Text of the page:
Robert J. Barro's Democracy & Growth
Thanks to Rok Spruk for providing this link to Robert J. Barro's paper on Democracy and Growth:
Growth and democracy (subjective indexes of political freedom) are analyzed for a panel of about 100 countries from 1960 to 1990. The favorable effects on growth include maintenance of the rule of law, free markets, small government consumption, and high human capital. Once these kinds of variables and the initial level of real per-capita GDP are held constant, the overall effect of democracy on growth is weakly negative. There is a suggestion of a nonlinear relationship in which democracy enhances growth at low levels of political freedom but depresses growth when a moderate level of freedom has already been attained. Improvements in the standard of living - measured by GDP, life expectancy, and education - substantially raise the probability that political freedoms will grow. These results allow for predictions about which countries will become more or less democratic in the future.NBER normally sells access to the full paper for $5, but they will also make it available for free if, among other options, you have an email address in a developing country (Slovenia and St. Kitts & Nevis included).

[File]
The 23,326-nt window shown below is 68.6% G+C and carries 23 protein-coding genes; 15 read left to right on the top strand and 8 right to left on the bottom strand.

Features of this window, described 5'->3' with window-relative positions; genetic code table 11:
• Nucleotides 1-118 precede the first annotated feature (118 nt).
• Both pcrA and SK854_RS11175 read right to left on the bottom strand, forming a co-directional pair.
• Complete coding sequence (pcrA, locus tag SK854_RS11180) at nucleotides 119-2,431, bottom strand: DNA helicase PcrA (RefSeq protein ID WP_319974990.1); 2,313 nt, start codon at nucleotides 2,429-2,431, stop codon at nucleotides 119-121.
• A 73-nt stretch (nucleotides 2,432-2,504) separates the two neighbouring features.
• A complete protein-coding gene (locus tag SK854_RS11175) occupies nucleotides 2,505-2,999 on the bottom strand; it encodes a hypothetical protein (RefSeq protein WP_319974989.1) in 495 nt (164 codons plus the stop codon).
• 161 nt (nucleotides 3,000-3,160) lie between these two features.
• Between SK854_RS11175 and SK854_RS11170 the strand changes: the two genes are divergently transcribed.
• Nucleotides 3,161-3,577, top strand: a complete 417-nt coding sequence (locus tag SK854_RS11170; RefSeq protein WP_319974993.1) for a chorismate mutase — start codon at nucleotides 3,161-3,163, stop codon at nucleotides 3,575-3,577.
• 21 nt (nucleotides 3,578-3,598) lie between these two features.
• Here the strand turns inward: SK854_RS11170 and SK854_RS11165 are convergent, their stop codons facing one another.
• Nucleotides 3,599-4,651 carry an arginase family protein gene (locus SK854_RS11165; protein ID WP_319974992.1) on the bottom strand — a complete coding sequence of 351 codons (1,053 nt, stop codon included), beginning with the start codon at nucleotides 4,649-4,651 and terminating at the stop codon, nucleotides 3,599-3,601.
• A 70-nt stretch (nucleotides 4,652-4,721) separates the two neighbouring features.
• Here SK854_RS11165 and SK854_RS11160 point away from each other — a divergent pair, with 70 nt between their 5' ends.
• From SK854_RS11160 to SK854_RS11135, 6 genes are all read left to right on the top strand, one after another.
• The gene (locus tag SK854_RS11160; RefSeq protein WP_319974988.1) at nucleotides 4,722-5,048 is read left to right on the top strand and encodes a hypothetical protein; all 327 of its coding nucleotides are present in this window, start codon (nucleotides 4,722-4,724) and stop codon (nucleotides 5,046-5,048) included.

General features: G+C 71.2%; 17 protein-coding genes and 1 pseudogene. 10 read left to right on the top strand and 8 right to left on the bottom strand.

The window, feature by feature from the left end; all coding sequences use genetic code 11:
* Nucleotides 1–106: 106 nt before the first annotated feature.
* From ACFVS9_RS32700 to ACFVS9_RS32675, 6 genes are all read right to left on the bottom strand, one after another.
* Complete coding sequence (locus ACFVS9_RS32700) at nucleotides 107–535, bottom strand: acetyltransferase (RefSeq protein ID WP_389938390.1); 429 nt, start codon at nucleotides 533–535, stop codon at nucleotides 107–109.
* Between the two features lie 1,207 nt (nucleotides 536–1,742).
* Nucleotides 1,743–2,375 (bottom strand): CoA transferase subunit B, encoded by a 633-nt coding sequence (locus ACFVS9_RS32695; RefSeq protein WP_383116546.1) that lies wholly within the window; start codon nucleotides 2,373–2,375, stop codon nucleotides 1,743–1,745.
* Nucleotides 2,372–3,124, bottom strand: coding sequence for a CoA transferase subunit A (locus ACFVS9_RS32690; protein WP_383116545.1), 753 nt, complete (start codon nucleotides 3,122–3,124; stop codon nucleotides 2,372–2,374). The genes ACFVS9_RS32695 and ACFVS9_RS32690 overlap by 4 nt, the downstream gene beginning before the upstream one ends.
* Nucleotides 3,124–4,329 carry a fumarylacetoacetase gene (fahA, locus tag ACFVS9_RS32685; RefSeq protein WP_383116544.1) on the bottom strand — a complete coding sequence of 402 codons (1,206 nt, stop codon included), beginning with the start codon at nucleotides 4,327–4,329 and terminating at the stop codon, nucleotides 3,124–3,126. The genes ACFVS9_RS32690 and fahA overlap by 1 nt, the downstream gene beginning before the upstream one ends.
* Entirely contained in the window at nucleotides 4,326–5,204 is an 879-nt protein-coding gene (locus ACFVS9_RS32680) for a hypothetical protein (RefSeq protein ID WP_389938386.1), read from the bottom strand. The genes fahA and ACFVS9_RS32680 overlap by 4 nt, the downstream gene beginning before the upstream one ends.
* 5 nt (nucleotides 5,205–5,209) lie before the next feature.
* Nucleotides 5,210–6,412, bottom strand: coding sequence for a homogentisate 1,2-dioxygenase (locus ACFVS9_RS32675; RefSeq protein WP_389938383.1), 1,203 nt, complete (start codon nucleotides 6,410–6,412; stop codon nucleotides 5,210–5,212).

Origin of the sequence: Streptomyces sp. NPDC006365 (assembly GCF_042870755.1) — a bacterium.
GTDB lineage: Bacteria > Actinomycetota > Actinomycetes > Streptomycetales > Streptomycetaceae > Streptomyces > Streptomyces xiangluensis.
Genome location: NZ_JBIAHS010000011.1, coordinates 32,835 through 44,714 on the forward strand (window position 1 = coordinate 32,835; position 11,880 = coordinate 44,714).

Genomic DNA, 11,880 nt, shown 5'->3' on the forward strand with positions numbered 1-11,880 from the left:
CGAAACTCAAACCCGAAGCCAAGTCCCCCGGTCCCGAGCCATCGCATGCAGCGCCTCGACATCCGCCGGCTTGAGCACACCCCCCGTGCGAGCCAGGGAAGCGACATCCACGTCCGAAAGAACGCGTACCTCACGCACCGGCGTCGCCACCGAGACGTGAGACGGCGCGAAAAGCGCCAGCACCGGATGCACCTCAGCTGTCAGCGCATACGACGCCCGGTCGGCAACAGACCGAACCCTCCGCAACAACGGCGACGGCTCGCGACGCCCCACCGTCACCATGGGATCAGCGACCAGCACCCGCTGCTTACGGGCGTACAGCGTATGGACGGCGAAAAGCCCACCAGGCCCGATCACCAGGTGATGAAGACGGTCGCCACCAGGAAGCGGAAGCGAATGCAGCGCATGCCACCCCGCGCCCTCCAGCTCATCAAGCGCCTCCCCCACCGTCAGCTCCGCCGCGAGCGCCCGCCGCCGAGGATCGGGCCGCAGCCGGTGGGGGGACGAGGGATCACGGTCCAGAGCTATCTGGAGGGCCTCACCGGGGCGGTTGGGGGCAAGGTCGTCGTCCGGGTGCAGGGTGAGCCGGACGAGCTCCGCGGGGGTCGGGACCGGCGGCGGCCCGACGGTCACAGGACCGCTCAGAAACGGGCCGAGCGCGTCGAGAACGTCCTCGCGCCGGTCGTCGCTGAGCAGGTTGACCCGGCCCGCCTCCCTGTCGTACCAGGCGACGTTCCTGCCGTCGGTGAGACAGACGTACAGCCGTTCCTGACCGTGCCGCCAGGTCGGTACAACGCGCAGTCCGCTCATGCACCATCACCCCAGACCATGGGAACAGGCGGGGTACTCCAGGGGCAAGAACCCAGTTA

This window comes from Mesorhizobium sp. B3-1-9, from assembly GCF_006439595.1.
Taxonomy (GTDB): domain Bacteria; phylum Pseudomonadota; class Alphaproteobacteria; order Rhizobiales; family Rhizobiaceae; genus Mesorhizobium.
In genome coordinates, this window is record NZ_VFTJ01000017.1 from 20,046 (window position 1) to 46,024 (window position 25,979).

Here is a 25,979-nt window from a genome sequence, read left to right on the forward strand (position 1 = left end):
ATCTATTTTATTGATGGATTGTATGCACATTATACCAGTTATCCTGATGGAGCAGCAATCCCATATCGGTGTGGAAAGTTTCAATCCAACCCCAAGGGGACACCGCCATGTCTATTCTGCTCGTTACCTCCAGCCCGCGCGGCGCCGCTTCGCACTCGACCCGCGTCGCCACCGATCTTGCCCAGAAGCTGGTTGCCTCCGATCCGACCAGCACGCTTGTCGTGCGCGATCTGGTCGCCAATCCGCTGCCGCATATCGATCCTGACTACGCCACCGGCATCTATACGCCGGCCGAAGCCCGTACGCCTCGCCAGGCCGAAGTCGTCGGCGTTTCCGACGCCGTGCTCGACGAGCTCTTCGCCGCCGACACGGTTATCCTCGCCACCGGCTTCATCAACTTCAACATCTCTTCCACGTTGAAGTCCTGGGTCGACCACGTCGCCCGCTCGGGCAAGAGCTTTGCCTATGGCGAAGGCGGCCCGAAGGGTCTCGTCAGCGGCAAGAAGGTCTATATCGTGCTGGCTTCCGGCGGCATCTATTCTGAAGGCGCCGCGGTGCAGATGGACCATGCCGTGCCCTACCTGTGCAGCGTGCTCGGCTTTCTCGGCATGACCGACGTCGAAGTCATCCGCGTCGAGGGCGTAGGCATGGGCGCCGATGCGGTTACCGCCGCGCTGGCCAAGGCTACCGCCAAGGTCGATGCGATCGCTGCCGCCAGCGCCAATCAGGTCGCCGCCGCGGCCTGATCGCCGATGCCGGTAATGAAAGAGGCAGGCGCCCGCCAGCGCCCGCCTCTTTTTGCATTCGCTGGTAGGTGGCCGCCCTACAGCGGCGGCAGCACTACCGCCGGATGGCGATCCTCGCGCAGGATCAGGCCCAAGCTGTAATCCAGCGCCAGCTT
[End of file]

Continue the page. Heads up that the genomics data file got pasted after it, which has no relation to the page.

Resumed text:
Nevertheless, a common view - supported by many case studies - is that prosperity tends to inspire democracy. The overall cross-country evidence considered in this study supports this view; specifically, an increase in the standard of living tends to generate a gradual rise in democracy. In contrast, democracies that arise without prior economic development - sometimes because they are imposed from the outside - tend not to last.This foretells the sad performance of democracy as externally imposed in Afghanistan and Iraq in recent years. It is prosperity that breeds democracy, and not the other way around! In fact - according to the paper's findings - the impact of democracy on prosperity is weakly negative...